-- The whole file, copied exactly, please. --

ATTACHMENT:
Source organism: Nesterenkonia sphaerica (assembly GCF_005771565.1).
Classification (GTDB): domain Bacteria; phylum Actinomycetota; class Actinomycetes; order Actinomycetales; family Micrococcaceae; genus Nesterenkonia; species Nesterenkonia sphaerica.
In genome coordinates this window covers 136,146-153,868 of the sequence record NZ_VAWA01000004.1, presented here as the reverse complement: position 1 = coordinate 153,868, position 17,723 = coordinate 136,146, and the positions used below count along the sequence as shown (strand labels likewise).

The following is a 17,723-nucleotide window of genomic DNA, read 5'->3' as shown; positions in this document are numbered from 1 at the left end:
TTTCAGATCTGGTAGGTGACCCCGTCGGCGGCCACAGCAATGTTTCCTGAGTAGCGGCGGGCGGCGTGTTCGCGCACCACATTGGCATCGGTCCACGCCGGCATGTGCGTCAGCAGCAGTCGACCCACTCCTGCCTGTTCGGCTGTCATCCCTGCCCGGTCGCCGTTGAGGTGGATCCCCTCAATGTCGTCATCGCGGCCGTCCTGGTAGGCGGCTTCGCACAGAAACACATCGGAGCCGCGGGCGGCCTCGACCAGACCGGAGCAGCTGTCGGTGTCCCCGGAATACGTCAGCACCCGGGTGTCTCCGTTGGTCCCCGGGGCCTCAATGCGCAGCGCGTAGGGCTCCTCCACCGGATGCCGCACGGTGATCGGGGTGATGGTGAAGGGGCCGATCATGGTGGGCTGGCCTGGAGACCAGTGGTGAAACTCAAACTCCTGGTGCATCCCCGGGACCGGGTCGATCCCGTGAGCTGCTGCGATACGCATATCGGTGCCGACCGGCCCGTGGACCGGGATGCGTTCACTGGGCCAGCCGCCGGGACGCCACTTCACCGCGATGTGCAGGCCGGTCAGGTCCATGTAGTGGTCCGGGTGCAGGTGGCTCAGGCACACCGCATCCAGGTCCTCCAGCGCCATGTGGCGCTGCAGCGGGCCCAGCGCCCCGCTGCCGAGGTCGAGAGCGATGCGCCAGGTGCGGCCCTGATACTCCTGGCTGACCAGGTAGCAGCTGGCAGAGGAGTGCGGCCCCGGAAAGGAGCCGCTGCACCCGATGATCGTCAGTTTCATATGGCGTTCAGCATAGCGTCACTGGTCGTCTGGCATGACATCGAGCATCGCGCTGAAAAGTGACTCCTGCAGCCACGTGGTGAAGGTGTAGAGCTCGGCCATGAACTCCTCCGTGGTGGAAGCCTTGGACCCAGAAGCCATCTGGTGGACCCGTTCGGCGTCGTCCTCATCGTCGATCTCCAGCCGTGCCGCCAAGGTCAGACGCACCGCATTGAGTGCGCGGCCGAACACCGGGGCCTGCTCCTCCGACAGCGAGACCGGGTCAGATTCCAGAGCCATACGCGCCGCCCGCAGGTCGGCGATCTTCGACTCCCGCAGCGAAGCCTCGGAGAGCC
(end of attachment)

Source organism: Nesterenkonia sphaerica (assembly GCF_005771565.1).
Classification (GTDB): domain Bacteria; phylum Actinomycetota; class Actinomycetes; order Actinomycetales; family Micrococcaceae; genus Nesterenkonia; species Nesterenkonia sphaerica.
In genome coordinates this window covers 136,146-153,868 of the sequence record NZ_VAWA01000004.1, presented here as the reverse complement: position 1 = coordinate 153,868, position 17,723 = coordinate 136,146, and the positions used below count along the sequence as shown (strand labels likewise).

The following is a 17,723-nucleotide window of genomic DNA, read 5'->3' as shown; positions in this document are numbered from 1 at the left end:
TTTCAGATCTGGTAGGTGACCCCGTCGGCGGCCACAGCAATGTTTCCTGAGTAGCGGCGGGCGGCGTGTTCGCGCACCACATTGGCATCGGTCCACGCCGGCATGTGCGTCAGCAGCAGTCGACCCACTCCTGCCTGTTCGGCTGTCATCCCTGCCCGGTCGCCGTTGAGGTGGATCCCCTCAATGTCGTCATCGCGGCCGTCCTGGTAGGCGGCTTCGCACAGAAACACATCGGAGCCGCGGGCGGCCTCGACCAGACCGGAGCAGCTGTCGGTGTCCCCGGAATACGTCAGCACCCGGGTGTCTCCGTTGGTCCCCGGGGCCTCAATGCGCAGCGCGTAGGGCTCCTCCACCGGATGCCGCACGGTGATCGGGGTGATGGTGAAGGGGCCGATCATGGTGGGCTGGCCTGGAGACCAGTGGTGAAACTCAAACTCCTGGTGCATCCCCGGGACCGGGTCGATCCCGTGAGCTGCTGCGATACGCATATCGGTGCCGACCGGCCCGTGGACCGGGATGCGTTCACTGGGCCAGCCGCCGGGACGCCACTTCACCGCGATGTGCAGGCCGGTCAGGTCCATGTAGTGGTCCGGGTGCAGGTGGCTCAGGCACACCGCATCCAGGTCCTCCAGCGCCATGTGGCGCTGCAGCGGGCCCAGCGCCCCGCTGCCGAGGTCGAGAGCGATGCGCCAGGTGCGGCCCTGATACTCCTGGCTGACCAGGTAGCAGCTGGCAGAGGAGTGCGGCCCCGGAAAGGAGCCGCTGCACCCGATGATCGTCAGTTTCATATGGCGTTCAGCATAGCGTCACTGGTCGTCTGGCATGACATCGAGCATCGCGCTGAAAAGTGACTCCTGCAGCCACGTGGTGAAGGTGTAGAGCTCGGCCATGAACTCCTCCGTGGTGGAAGCCTTGGACCCAGAAGCCATCTGGTGGACCCGTTCGGCGTCGTCCTCATCGTCGATCTCCAGCCGTGCCGCCAAGGTCAGACGCACCGCATTGAGTGCGCGGCCGAACACCGGGGCCTGCTCCTCCGACAGCGAGACCGGGTCAGATTCCAGAGCCATACGCGCCGCCCGCAGGTCGGCGATCTTCGACTCCCGCAGCGAAGCCTCGGAGAGCC